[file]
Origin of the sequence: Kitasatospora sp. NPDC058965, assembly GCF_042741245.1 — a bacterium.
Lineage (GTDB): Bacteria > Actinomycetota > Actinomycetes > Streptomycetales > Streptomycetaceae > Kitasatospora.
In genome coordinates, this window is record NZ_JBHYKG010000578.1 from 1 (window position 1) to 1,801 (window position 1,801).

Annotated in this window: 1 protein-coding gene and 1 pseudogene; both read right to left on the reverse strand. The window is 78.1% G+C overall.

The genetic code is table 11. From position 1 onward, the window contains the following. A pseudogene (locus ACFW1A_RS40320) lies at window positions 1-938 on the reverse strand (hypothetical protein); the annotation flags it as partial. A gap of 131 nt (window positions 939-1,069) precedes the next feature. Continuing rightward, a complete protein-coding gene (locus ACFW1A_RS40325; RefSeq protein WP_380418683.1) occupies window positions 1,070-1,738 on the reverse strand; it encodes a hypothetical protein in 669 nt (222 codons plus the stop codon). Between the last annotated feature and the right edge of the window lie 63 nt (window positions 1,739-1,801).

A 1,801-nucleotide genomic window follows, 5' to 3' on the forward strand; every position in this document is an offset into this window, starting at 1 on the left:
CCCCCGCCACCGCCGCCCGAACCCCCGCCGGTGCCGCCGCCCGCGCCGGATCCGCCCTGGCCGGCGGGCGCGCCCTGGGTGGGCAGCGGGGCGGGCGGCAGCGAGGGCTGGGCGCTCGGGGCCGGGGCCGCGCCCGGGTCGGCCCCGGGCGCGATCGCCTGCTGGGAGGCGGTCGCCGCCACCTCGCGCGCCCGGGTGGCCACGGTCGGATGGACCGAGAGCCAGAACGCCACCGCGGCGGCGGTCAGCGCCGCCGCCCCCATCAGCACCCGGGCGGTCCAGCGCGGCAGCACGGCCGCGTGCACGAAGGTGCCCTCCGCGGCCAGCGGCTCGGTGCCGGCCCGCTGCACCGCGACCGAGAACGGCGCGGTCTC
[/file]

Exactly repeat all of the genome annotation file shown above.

Origin of the sequence: Kitasatospora sp. NPDC058965, assembly GCF_042741245.1 — a bacterium.
Lineage (GTDB): Bacteria > Actinomycetota > Actinomycetes > Streptomycetales > Streptomycetaceae > Kitasatospora.
In genome coordinates, this window is record NZ_JBHYKG010000578.1 from 1 (window position 1) to 1,801 (window position 1,801).

Annotated in this window: 1 protein-coding gene and 1 pseudogene; both read right to left on the reverse strand. The window is 78.1% G+C overall.

The genetic code is table 11. From position 1 onward, the window contains the following. A pseudogene (locus ACFW1A_RS40320) lies at window positions 1-938 on the reverse strand (hypothetical protein); the annotation flags it as partial. A gap of 131 nt (window positions 939-1,069) precedes the next feature. Continuing rightward, a complete protein-coding gene (locus ACFW1A_RS40325; RefSeq protein WP_380418683.1) occupies window positions 1,070-1,738 on the reverse strand; it encodes a hypothetical protein in 669 nt (222 codons plus the stop codon). Between the last annotated feature and the right edge of the window lie 63 nt (window positions 1,739-1,801).

A 1,801-nucleotide genomic window follows, 5' to 3' on the forward strand; every position in this document is an offset into this window, starting at 1 on the left:
CCCCCGCCACCGCCGCCCGAACCCCCGCCGGTGCCGCCGCCCGCGCCGGATCCGCCCTGGCCGGCGGGCGCGCCCTGGGTGGGCAGCGGGGCGGGCGGCAGCGAGGGCTGGGCGCTCGGGGCCGGGGCCGCGCCCGGGTCGGCCCCGGGCGCGATCGCCTGCTGGGAGGCGGTCGCCGCCACCTCGCGCGCCCGGGTGGCCACGGTCGGATGGACCGAGAGCCAGAACGCCACCGCGGCGGCGGTCAGCGCCGCCGCCCCCATCAGCACCCGGGCGGTCCAGCGCGGCAGCACGGCCGCGTGCACGAAGGTGCCCTCCGCGGCCAGCGGCTCGGTGCCGGCCCGCTGCACCGCGACCGAGAACGGCGCGGTCTC